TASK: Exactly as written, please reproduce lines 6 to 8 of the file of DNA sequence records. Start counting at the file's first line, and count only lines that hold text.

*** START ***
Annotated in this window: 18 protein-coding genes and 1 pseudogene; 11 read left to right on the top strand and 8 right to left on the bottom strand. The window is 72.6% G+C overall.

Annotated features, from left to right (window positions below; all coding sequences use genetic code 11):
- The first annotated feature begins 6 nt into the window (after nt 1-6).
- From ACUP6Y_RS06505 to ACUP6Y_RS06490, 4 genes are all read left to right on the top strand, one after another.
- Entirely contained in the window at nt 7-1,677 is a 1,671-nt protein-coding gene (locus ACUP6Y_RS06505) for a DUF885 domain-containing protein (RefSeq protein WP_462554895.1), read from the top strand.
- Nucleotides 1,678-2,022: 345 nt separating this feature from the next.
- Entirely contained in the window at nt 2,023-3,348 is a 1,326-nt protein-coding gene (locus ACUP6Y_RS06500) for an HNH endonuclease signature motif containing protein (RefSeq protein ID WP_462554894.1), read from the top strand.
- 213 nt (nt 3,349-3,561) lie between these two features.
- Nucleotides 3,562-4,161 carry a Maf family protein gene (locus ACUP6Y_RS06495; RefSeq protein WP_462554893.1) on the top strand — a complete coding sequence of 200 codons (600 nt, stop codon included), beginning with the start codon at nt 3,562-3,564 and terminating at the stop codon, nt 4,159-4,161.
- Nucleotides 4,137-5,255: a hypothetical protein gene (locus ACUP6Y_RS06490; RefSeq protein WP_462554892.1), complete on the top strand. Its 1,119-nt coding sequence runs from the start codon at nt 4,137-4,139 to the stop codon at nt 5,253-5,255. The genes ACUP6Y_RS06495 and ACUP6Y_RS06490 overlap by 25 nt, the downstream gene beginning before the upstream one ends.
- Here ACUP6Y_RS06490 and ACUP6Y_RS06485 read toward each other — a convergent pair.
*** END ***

- Nucleotides 1,678-2,022: 345 nt separating this feature from the next.
- Entirely contained in the window at nt 2,023-3,348 is a 1,326-nt protein-coding gene (locus ACUP6Y_RS06500) for an HNH endonuclease signature motif containing protein (RefSeq protein ID WP_462554894.1), read from the top strand.
- 213 nt (nt 3,349-3,561) lie between these two features.